Once a student meets grade-level expectations and demonstrates an ability to work independently in the classroom, they are closely monitored as they transition back to classroom-only instruction.
The vast majority of Reading Recovery students who complete the full 12-20 week intervention are brought up to grade-level expectations in reading and writing.
Students who are still having difficulty following the initial intervention are recommended for further evaluation and possible future supports. These supports can range from classroom supports, resource supports and specialist referral, assessment and programming. Diagnostic information, collected during the Reading Recovery process, can inform the next best steps to assist the child.
“Those students have still often made substantial progress, but they need a little more time with individualized help,” Ms. Cumming said. “So we will recommend those students for a longer term of support or for more specialist help. We’ll have much diagnostic information on these students so that we can provide schools with an action plan going forward to support their continued literacy progress. We will monitor those students up to the end of Grade 3.”
Ultimately, for every child that enters into Reading Recovery, 100 per cent of them see significant benefits. Four times a year, a Reading Recovery teacher will check up on former Reading Recovery students (up to the end of Grade 3) to ensure they are maintaining their gains—and if there are any issues, will work with the classroom teacher to ensure they are being addressed.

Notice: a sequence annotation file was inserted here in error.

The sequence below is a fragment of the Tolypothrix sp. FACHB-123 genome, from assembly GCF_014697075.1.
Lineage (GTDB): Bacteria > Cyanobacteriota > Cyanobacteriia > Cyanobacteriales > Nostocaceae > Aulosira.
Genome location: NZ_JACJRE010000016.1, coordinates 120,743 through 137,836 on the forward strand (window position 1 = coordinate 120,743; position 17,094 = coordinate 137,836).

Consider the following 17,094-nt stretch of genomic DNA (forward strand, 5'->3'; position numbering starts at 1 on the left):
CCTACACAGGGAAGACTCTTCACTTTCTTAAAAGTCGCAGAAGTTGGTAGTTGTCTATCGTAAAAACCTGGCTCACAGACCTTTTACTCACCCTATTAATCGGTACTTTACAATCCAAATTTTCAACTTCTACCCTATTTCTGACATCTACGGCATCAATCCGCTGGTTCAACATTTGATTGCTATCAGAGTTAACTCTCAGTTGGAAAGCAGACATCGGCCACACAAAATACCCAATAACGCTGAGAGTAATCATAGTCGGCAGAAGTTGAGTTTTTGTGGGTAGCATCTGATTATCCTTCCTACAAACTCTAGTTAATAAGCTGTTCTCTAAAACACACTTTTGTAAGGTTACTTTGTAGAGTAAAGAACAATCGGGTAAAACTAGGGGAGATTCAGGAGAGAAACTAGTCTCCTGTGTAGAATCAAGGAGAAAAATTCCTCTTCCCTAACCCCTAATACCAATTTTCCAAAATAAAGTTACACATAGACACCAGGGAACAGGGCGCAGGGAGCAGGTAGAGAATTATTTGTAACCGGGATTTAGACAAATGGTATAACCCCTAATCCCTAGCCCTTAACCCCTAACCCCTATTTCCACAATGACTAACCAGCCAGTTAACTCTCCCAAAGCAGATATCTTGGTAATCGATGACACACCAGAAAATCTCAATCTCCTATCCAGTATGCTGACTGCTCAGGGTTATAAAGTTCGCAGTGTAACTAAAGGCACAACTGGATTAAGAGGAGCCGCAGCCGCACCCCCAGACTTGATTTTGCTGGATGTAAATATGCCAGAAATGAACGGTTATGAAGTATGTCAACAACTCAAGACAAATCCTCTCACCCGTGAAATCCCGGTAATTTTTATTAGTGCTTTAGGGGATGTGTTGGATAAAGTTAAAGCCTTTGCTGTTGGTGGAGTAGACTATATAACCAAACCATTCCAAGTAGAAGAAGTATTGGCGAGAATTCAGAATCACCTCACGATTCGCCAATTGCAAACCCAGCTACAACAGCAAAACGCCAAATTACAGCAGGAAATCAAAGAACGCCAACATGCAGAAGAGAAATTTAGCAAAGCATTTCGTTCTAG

Data collection is an important part of the Reading Recovery process. Along with tracking an individual student’s progress, data can identify wider trends amongst students. This data, in turn, is given to the Province of Manitoba.
“Reading Recovery is one of the most well-researched literacy interventions in the entire world,” Ms. Cumming said. “Our teachers gather data daily, weekly, they make monthly reflections and we have a huge year end data collection around the world for Reading Recovery. Here in the Winnipeg School Division, we collect data and analyze it, develop our goals for next year and then we send it off to the province and they do their own analysis of it.”